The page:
Presenter:  Karen Ryan, APR, CPRC, Public Relations Manager, LCEC

Most our audience are individuals who are solely responsible for communicating with the media.  Anything you can do to keep the media informed will help result in positive media coverage. 

There are two forms of media kits:  printed and online.  You should have at least the online version which is least expensive, but you’ll need to be sure to drive the media inquiries to the online version.  Karen is speaking today primarily

Tips for great Media Kits:

  • Less is More!  Include short, concise and relative background information about the company and key personnel.
  • De-Clutter: Leave out the large amount of detail – just provide the high-level snapshot.
  • Make it NOW.  Make sure the information contained is relevant and current.  Keep it updated to reflect current industry or community issues.
  • Don’t forget the brand.  Include photo CD, images, brand/logo throughout the kit.
  • Double duty.  Duplicate your print version press kit online – but make sure it’s also kept up to date. Send link to the media kit, not the attachment.  Many members of the media do not open attachments due to the dangers of computer viruses.
  • Be clever.  Do something creative to inspire opening and retention of your materials.  Attention-getting items don’t have to cost much to have great impact.
  • Target the right person.  Research the correct contact person to avoid wasting your resources.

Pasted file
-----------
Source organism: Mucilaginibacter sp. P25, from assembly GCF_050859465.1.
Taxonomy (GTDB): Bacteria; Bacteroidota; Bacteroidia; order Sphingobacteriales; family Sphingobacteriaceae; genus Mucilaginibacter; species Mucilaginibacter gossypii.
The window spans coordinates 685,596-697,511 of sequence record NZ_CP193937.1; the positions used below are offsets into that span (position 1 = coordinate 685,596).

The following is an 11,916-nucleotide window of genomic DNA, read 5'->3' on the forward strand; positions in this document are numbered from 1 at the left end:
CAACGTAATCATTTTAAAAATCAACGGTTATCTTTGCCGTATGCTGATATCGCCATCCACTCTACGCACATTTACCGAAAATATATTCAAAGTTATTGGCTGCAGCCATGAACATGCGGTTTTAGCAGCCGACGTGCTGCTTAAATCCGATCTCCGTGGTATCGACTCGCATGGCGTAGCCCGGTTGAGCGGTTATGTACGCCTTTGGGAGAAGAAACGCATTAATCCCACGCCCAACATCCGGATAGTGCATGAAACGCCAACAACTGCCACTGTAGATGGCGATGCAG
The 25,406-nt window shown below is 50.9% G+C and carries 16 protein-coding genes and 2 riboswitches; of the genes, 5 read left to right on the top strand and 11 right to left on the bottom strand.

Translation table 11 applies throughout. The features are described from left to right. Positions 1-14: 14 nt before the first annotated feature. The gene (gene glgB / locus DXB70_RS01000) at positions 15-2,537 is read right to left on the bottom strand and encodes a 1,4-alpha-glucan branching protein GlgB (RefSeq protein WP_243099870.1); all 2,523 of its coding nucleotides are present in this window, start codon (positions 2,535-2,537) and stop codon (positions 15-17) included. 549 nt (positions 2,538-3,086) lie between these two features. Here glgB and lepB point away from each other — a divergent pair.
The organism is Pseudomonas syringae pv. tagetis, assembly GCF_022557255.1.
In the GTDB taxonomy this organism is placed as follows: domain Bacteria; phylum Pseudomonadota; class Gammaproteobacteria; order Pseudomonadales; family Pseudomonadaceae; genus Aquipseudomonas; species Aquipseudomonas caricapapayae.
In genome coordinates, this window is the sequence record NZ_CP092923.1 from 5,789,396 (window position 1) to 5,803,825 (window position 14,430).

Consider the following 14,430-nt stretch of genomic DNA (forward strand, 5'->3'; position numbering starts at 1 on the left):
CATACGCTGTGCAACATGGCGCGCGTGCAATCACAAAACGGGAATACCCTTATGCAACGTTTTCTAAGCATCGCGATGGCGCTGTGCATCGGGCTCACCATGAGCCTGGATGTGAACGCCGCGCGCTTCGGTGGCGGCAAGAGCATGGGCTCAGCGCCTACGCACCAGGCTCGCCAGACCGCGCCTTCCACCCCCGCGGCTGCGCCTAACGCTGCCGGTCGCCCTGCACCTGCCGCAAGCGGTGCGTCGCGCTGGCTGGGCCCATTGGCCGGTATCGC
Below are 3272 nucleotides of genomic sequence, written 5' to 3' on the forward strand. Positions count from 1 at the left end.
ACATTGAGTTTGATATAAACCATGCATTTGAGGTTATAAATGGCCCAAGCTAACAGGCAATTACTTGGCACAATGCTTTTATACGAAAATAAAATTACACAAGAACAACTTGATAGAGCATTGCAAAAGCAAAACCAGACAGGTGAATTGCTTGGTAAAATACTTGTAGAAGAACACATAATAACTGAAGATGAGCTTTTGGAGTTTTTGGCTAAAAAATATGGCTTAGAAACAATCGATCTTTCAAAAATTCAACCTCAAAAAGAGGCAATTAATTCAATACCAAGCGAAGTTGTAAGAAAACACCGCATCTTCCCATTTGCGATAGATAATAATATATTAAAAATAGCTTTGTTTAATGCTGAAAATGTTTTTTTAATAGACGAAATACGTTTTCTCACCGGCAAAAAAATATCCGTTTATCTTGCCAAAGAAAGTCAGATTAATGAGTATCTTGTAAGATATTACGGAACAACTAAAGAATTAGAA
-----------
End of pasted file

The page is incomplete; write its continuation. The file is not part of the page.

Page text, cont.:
Checklist of things to include:

  • Cover letter
  • Contact information/physical location
  • Company overview
  • List of products and services
  • Key executive bios
  • CD high-res images
  • Your business card
  • Bonuses:  corporate metrics, demographics, testimonials, client list, case studies, recent media clips, awards, FAQ, corporate social responsibility

To optimize your sponsorship opportunities, utilize multiple mediums including traditional, social media, newsletters and mothers.  In making sponsorship decisions, some things to consider would include:

  1. Pick the right opportunity.  Does it reflect your corporate values, key messages?  Does it build brand awareness and reach the target audiencee?
  2. Sponsorships are opportunities, not outcomes.  What you do with the sponsorship is up to you.  Make the most of your message, think strategically.
  3. It’s not the same as charitable giving.  Sponsorships are typically funded from ad budgets and outcomes should be measurable.
  4. Know what’s imporant to your organziation and seek out those opportunities… face-to-face contact? networking? event tickets? logo placement?  distribution?
  5. It isn’t always about the money.  Consider other ways you can give “in kind” through time and talent within the company to help the cause.